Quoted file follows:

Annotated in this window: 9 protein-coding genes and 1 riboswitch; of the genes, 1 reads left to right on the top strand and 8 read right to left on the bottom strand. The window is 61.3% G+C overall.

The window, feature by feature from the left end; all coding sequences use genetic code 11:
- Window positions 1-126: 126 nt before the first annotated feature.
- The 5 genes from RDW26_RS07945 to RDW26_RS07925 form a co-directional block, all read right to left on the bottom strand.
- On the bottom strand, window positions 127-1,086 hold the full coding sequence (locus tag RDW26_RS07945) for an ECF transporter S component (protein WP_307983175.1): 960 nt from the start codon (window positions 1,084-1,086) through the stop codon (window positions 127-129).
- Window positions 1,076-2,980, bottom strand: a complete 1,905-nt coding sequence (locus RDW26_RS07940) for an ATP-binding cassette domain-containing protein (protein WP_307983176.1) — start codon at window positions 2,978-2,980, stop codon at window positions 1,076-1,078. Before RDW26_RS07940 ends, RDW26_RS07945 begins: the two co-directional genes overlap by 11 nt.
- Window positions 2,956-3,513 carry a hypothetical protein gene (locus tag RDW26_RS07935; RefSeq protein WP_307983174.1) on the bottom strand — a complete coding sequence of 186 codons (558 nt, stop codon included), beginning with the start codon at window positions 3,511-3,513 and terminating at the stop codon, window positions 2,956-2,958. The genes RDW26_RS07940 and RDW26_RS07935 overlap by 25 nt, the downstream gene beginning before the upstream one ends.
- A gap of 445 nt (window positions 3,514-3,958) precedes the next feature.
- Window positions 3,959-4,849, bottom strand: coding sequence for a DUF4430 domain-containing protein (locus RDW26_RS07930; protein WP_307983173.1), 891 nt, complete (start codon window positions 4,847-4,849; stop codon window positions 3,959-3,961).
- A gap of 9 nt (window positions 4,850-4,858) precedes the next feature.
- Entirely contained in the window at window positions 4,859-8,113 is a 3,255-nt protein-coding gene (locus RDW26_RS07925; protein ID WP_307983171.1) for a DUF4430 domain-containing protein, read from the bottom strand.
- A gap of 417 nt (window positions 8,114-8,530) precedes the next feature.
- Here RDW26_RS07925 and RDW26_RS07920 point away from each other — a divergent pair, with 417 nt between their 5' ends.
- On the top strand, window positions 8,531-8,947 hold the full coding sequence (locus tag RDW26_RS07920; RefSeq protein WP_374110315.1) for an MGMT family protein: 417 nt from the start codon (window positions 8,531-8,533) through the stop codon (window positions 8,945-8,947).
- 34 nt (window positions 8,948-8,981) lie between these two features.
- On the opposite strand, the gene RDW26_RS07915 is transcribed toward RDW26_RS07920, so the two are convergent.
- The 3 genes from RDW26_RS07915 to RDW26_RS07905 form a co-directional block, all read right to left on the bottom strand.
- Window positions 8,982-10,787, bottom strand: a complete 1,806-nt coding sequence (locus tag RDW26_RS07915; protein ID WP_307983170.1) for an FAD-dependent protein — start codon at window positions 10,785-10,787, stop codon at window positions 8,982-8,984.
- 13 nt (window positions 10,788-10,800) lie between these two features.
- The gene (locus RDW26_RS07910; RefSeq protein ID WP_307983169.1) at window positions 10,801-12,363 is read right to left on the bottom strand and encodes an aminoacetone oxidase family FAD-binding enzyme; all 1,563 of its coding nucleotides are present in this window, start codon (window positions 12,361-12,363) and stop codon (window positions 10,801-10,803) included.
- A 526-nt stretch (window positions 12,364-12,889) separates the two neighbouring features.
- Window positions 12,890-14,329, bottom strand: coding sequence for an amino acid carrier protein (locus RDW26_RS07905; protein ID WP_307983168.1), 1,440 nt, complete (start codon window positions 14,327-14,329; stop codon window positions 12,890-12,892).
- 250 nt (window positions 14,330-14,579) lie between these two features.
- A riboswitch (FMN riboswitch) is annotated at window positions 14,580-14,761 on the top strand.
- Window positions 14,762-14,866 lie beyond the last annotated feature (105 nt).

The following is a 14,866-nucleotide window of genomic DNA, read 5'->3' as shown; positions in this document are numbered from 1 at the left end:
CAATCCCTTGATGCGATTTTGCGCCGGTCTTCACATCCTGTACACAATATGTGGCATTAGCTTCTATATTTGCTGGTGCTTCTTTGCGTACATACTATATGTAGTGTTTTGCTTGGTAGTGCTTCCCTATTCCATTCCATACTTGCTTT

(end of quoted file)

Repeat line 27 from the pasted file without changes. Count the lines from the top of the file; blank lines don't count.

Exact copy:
CAATCCCTTGATGCGATTTTGCGCCGGTCTTCACATCCTGTACACAATATGTGGCATTAGCTTCTATATTTGCTGGTGCTTCTTTGCGTACATACTATATGTAGTGTTTTGCTTGGTAGTGCTTCCCTATTCCATTCCATACTTGCTTT